Today I want to talk about some differences I have seen between TV shows created by women and TV shows created by men. I’m going to be using the example of Stranger Things and The OA.
Major Spoilers Follow, for more than just these two shows.
Both of these shows involve a group of boys in a quiet suburb who get involved with a newly-arrived girl/woman with mysterious origins and apparently supernatural capabilities. She is a Stranger From Afar who shakes up their lives and demands incredible suspension of disbelief. She has been abused by an older man who wanted to push her abilities to their full potential, and harness them for himself. Ultimately, she sacrifices herself and in the process returns the boys to their normal lives, albeit forever changed.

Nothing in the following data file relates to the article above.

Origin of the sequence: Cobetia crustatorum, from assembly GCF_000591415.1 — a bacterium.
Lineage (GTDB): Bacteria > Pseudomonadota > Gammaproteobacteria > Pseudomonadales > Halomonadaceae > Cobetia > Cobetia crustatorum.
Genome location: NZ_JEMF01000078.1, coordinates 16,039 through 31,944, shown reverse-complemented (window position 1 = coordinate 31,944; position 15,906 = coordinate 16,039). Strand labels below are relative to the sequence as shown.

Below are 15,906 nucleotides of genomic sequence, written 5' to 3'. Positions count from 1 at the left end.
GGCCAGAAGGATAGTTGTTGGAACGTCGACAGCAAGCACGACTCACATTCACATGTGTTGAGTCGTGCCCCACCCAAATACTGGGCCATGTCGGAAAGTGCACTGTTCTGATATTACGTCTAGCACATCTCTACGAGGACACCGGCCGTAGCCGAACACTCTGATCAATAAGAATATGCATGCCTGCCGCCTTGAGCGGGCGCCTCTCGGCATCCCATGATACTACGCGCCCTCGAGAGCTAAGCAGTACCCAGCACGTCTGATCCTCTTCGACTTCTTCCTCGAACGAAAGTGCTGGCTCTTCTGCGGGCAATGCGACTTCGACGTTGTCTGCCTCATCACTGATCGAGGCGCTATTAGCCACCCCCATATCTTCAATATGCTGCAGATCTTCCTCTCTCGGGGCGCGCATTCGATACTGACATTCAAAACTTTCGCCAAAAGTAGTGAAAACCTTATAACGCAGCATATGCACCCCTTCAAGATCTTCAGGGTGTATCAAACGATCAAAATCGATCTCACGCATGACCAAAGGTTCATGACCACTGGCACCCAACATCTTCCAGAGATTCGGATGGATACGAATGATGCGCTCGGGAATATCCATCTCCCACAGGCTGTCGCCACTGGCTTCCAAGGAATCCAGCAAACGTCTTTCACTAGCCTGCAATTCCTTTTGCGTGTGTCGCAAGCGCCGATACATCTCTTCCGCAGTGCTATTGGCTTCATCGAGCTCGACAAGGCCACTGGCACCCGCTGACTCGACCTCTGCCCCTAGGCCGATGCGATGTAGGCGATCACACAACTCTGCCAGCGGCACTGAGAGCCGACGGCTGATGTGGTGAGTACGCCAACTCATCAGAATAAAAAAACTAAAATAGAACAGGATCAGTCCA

There are also major differences: The OA is an “older” show, with a female lead in her late twenties and a teenaged group of boys; Stranger Things is anchored by children. The OA is also much more ambiguous in its supernatural phenomena. Stranger Things has a much more defined and traditional narrative arc than The OA, which I suspect is part of the reason it’s been much better received (I too struggled with that finale).
But this is the difference I want to focus on:
- Stranger Things was created and directed by two men (the Duffer Brothers). It had one apparent lead executive producer, a man, and eight executive producers in total, seven of whom were men. It also employed two male editors.
- While The OA was also directed by a man, one of its two creators was a woman (Brit Marling, also the star). It was also produced by two women (two out of two), had six executive producers (three of which were women), and four editors, three of which were men.